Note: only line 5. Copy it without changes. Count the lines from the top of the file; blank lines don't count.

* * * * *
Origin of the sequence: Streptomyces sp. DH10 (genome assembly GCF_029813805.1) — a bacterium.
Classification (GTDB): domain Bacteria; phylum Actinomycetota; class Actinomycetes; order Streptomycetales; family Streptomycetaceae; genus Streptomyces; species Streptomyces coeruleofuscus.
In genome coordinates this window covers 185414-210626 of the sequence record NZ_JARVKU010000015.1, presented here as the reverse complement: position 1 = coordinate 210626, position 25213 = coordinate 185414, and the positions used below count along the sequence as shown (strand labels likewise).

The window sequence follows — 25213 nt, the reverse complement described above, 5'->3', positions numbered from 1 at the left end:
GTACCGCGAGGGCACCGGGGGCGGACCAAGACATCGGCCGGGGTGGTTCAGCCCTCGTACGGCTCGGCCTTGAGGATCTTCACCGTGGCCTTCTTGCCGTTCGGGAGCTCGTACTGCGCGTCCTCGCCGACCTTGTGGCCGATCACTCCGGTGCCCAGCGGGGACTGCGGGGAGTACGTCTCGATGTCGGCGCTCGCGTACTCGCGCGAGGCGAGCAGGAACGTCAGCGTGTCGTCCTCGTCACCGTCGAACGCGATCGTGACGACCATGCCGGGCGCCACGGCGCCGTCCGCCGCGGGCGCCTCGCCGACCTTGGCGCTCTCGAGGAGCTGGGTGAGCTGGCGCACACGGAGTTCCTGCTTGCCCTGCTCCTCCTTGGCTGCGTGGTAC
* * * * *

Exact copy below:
GTACCGCGAGGGCACCGGGGGCGGACCAAGACATCGGCCGGGGTGGTTCAGCCCTCGTACGGCTCGGCCTTGAGGATCTTCACCGTGGCCTTCTTGCCGTTCGGGAGCTCGTACTGCGCGTCCTCGCCGACCTTGTGGCCGATCACTCCGGTGCCCAGCGGGGACTGCGGGGAGTACGTCTCGATGTCGGCGCTCGCGTACTCGCGCGAGGCGAGCAGGAACGTCAGCGTGTCGTCCTCGTCACCGTCGAACGCGATCGTGACGACCATGCCGGGCGCCACGGCGCCGTCCGCCGCGGGCGCCTCGCCGACCTTGGCGCTCTCGAGGAGCTGGGTGAGCTGGCGCACACGGAGTTCCTGCTTGCCCTGCTCCTCCTTGGCTGCGTGGTAC